Asma al-Assad grew up in London, went to elite schools and had a promising career. Then, as wife of Syrian president Bashar al-Assad, she became a beacon of hope for Syria.
That hope has come to a gruesome end with the Syrian civil war but the dictator and his wife are still there. And the West still hasn’t found a way of dealing with them.
The former ambassador of the European Union to Syria, Frank Hesske, still gets a sparkle in his eyes when he talks about Asma al-Assad, the beautiful First Lady of Syria. She was ‘a darling’, and comparable to Princess Diana - and not just because of her British roots: ‘We diplomats,’ the former ambassador now reveals with surprising honesty, ‘let ourselves be seduced’.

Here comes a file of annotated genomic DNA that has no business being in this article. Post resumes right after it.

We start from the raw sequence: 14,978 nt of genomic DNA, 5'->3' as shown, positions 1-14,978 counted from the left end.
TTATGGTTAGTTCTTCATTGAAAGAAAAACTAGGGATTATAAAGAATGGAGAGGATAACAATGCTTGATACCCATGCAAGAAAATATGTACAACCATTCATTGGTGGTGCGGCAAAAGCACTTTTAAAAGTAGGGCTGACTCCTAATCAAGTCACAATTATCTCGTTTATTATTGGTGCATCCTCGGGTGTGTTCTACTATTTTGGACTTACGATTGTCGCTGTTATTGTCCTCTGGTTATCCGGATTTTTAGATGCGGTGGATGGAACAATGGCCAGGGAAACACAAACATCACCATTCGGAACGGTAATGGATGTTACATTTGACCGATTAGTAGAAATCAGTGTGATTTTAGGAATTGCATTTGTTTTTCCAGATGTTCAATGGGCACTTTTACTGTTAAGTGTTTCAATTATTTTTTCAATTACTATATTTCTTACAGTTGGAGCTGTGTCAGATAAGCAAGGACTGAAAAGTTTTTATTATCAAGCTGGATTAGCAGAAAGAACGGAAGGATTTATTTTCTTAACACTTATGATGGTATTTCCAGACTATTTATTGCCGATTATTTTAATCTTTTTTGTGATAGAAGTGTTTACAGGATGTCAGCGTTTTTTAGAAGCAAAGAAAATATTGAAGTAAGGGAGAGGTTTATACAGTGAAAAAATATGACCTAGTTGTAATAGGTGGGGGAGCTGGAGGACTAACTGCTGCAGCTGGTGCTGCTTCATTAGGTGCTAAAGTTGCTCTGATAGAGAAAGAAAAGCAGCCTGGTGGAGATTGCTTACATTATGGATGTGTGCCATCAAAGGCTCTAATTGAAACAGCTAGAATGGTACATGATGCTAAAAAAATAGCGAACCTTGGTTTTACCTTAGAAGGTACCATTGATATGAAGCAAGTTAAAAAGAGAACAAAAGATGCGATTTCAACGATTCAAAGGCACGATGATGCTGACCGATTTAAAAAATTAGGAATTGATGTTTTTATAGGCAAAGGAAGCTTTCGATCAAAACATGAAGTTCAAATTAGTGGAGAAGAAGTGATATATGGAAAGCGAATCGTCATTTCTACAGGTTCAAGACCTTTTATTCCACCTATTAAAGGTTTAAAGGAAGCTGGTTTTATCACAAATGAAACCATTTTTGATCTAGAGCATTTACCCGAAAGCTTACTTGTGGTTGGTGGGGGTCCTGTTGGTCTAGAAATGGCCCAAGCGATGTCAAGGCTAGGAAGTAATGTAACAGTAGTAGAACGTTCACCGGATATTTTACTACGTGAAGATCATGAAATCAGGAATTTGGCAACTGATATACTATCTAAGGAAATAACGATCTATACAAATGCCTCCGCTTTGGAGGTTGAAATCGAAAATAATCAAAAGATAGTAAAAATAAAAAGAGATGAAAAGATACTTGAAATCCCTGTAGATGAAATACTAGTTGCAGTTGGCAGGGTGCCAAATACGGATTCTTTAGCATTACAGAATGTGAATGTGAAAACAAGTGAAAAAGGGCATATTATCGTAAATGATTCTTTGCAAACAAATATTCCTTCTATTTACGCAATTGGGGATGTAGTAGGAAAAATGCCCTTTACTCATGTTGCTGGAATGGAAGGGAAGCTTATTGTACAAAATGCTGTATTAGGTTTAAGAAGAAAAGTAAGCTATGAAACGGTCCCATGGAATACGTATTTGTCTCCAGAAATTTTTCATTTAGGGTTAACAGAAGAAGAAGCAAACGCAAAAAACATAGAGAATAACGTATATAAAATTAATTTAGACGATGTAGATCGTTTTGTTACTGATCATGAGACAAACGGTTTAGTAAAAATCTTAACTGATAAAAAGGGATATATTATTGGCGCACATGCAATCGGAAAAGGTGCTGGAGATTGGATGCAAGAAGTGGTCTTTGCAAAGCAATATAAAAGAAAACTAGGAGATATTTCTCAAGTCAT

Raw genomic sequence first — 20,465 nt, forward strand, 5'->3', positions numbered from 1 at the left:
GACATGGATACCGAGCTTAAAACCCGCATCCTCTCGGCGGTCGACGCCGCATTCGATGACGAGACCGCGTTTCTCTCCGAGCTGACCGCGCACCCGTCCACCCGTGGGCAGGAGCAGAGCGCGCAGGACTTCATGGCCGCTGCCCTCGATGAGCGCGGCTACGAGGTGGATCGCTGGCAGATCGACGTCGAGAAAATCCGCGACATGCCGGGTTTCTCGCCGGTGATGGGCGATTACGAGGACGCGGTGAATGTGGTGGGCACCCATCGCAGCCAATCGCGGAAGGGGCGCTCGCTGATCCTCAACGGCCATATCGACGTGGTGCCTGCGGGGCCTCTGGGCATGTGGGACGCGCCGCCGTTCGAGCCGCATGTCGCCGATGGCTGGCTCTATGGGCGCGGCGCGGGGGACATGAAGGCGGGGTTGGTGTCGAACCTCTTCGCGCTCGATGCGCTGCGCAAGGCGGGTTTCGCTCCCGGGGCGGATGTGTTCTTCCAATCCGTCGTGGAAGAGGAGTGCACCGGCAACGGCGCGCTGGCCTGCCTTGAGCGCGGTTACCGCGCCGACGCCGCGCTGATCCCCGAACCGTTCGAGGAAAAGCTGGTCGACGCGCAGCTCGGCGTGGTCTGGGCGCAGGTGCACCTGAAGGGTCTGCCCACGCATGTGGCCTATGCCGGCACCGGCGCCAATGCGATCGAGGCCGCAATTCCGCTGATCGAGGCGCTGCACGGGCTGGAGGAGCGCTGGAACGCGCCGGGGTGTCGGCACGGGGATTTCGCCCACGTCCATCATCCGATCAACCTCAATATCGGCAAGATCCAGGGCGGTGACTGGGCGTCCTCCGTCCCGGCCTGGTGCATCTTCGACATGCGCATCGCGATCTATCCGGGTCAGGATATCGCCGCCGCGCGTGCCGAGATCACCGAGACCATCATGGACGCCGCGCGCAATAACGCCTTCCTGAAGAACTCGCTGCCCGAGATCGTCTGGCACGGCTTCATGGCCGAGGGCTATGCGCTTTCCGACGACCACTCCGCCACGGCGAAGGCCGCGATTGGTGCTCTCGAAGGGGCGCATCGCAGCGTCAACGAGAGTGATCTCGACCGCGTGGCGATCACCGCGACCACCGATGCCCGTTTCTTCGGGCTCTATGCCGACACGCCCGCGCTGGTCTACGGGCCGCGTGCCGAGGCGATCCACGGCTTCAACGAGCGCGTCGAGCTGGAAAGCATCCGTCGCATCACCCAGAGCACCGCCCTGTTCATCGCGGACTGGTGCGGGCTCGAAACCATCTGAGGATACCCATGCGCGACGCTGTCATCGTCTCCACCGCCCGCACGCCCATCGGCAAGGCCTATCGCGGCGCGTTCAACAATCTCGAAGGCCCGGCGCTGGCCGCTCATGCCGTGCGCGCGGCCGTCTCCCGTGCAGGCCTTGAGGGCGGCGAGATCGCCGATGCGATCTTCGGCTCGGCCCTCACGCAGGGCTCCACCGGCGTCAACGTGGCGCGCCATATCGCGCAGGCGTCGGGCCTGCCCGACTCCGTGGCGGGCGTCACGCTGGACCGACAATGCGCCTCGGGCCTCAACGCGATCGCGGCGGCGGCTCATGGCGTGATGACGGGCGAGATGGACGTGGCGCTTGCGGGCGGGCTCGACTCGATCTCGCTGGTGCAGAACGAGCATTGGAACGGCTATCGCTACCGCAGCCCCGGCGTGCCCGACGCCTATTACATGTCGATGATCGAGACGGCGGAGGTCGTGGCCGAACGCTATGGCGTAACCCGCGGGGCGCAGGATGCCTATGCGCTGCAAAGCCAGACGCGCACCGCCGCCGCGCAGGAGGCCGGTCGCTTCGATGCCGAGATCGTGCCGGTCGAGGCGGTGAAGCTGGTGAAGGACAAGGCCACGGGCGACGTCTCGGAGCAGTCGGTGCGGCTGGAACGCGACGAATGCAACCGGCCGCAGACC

Many of the diplomats, politicians and journalists from the West who met the presidential couple during the 11 years after Assad took power and before the civil war broke out shared that fate: they let themselves be duped. Torture, arrests and threats were unleashed on all those who got in the way of the regime - just as under Assad’s father.
There’s the famous opposition activist Riad Seif, whose daughter talks about the regime’s humiliations and the constant fear that her family could be taken by the secret police and her father killed. While the country remains as dark as ever, this film looks at Asma al-Assad’s international role as the face of the dictatorship, the woman from London who for a long time managed to make the Assads socially acceptable.
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